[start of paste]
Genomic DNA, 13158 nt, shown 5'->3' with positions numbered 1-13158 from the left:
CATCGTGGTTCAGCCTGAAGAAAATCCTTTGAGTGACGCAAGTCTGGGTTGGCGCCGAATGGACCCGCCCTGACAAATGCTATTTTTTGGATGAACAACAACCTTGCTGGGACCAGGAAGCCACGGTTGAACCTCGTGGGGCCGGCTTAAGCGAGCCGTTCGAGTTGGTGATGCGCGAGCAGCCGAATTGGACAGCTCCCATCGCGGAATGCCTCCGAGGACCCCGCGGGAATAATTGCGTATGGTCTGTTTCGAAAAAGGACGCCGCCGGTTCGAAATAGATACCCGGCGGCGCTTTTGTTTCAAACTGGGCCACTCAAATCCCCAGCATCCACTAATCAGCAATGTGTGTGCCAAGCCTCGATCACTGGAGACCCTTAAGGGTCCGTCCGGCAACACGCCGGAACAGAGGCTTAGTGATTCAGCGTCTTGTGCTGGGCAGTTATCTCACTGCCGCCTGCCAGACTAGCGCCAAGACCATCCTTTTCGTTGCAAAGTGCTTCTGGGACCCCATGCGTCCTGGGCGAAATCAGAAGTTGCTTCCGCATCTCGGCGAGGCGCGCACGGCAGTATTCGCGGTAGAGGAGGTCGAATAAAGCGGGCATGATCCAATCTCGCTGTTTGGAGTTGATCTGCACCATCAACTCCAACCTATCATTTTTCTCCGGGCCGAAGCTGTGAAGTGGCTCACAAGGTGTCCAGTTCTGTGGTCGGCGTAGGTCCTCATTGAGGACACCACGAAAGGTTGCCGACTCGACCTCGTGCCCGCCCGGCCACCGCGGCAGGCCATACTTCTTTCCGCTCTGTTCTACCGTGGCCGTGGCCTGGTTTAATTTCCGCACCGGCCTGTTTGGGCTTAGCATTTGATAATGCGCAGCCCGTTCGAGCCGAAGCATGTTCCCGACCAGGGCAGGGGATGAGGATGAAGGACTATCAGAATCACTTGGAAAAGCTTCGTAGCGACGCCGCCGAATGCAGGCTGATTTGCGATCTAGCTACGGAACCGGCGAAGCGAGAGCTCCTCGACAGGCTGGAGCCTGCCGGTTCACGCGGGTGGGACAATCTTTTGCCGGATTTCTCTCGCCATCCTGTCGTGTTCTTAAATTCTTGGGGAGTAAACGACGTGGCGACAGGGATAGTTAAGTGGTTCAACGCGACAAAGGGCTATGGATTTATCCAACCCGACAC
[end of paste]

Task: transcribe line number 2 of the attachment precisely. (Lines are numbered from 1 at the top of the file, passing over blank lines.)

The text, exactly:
CATCGTGGTTCAGCCTGAAGAAAATCCTTTGAGTGACGCAAGTCTGGGTTGGCGCCGAATGGACCCGCCCTGACAAATGCTATTTTTTGGATGAACAACAACCTTGCTGGGACCAGGAAGCCACGGTTGAACCTCGTGGGGCCGGCTTAAGCGAGCCGTTCGAGTTGGTGATGCGCGAGCAGCCGAATTGGACAGCTCCCATCGCGGAATGCCTCCGAGGACCCCGCGGGAATAATTGCGTATGGTCTGTTTCGAAAAAGGACGCCGCCGGTTCGAAATAGATACCCGGCGGCGCTTTTGTTTCAAACTGGGCCACTCAAATCCCCAGCATCCACTAATCAGCAATGTGTGTGCCAAGCCTCGATCACTGGAGACCCTTAAGGGTCCGTCCGGCAACACGCCGGAACAGAGGCTTAGTGATTCAGCGTCTTGTGCTGGGCAGTTATCTCACTGCCGCCTGCCAGACTAGCGCCAAGACCATCCTTTTCGTTGCAAAGTGCTTCTGGGACCCCATGCGTCCTGGGCGAAATCAGAAGTTGCTTCCGCATCTCGGCGAGGCGCGCACGGCAGTATTCGCGGTAGAGGAGGTCGAATAAAGCGGGCATGATCCAATCTCGCTGTTTGGAGTTGATCTGCACCATCAACTCCAACCTATCATTTTTCTCCGGGCCGAAGCTGTGAAGTGGCTCACAAGGTGTCCAGTTCTGTGGTCGGCGTAGGTCCTCATTGAGGACACCACGAAAGGTTGCCGACTCGACCTCGTGCCCGCCCGGCCACCGCGGCAGGCCATACTTCTTTCCGCTCTGTTCTACCGTGGCCGTGGCCTGGTTTAATTTCCGCACCGGCCTGTTTGGGCTTAGCATTTGATAATGCGCAGCCCGTTCGAGCCGAAGCATGTTCCCGACCAGGGCAGGGGATGAGGATGAAGGACTATCAGAATCACTTGGAAAAGCTTCGTAGCGACGCCGCCGAATGCAGGCTGATTTGCGATCTAGCTACGGAACCGGCGAAGCGAGAGCTCCTCGACAGGCTGGAGCCTGCCGGTTCACGCGGGTGGGACAATCTTTTGCCGGATTTCTCTCGCCATCCTGTCGTGTTCTTAAATTCTTGGGGAGTAAACGACGTGGCGACAGGGATAGTTAAGTGGTTCAACGCGACAAAGGGCTATGGATTTATCCAACCCGACAC